Action Steps…

Disciplining children is a way to best love them.

If you spank your child, you should be under control, not angry, and always tell the child afterward why he was spanked. After spanking, hold your child, tell the child what behavior you expect in the future, and listen to your child to find out why your child acted the way she did. “A good reason to spank is when the child’s safety is involved—when he repeatedly insists on doing something dangerous, like running out into the street.”  Pg 259

Tips for parenting first born and only children

“So look for ways to show your child that you are human, that you understand, that you are not perfect, and that mistakes are not the end of the world. Every time you do this, you help your first-born or only child become less of a perfectionist who grows up to whip and drive himself with expectations that are far beyond human capacity.” Pg 285

When you bring your second born child home from the hospital, get the first born to help with the baby (the first born can help feed and diaper the new baby, for example).

Don’t let your first born child manipulate you to get special advantages, or give in to a temper tantrum or tears.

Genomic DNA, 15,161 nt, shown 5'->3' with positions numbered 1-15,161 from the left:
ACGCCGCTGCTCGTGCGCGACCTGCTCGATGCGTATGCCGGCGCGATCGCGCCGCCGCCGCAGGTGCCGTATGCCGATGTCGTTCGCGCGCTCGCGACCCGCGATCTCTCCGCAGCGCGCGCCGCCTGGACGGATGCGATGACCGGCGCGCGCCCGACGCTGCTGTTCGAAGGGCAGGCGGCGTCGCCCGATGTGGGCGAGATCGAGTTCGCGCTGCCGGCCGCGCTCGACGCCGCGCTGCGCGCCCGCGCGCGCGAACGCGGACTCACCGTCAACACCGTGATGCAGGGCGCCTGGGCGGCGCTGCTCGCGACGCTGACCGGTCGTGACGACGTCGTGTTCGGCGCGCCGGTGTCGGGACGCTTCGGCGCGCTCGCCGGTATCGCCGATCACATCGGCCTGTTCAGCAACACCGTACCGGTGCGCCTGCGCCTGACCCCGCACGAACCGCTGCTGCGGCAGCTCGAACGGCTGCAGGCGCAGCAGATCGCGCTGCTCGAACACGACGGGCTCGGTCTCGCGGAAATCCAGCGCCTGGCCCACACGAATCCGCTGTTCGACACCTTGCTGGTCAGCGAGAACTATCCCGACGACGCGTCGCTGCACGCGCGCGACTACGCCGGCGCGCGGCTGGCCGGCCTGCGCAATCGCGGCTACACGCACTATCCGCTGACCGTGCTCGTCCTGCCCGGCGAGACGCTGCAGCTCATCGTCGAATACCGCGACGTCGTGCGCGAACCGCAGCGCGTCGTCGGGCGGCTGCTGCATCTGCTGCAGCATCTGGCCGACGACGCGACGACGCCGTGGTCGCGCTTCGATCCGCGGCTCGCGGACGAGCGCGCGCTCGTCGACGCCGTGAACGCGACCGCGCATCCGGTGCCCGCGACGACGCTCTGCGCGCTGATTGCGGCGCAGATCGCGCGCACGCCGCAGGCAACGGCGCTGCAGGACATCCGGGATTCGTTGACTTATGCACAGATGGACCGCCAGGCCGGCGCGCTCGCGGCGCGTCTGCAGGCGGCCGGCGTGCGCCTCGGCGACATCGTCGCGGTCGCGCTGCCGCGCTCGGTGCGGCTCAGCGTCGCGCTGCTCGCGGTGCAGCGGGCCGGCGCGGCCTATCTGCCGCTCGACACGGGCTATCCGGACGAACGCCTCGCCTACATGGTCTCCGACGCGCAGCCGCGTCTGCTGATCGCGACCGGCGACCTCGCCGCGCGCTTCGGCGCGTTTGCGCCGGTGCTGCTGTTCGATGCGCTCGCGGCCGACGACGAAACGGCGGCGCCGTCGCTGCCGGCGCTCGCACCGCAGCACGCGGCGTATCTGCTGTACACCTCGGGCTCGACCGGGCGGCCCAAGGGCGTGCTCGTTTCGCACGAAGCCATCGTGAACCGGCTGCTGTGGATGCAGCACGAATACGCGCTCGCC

All children need encouragement rather than prodding. “Learn to simply hold your child when he or she is having problems.  Just say, ‘Everything’s going to be okay.  What’s the problem?…Would you like me to help?’”  Pg 283

Don’t compare your children.

Give all of your children plenty of one-on-one time.

Tips for parenting middle children

“Recognize that many middle children avoid sharing how they really feel about things. If your middle child is an avoider, set aside times for just the two of you to talk.”  Pg 319

“Take extra care to make your middle child feel special.”  Pg 319  Ask your middle child for his opinion or let him make decisions.

Let your middle child have regular privileges each day or week. Make sure it is something the middle child gets to do exclusively.

Tips for parenting last-born children

Be sure to give your last born child plenty of responsibilities around the house.

Make sure your last born child is required to comply with family rules and regulations.

“Make a big deal out of your last born’s accomplishments” and be sure to display the child’s school papers and drawings.  Pg 336

Begin reading to your youngest child very early (as early as six months).

Quotables…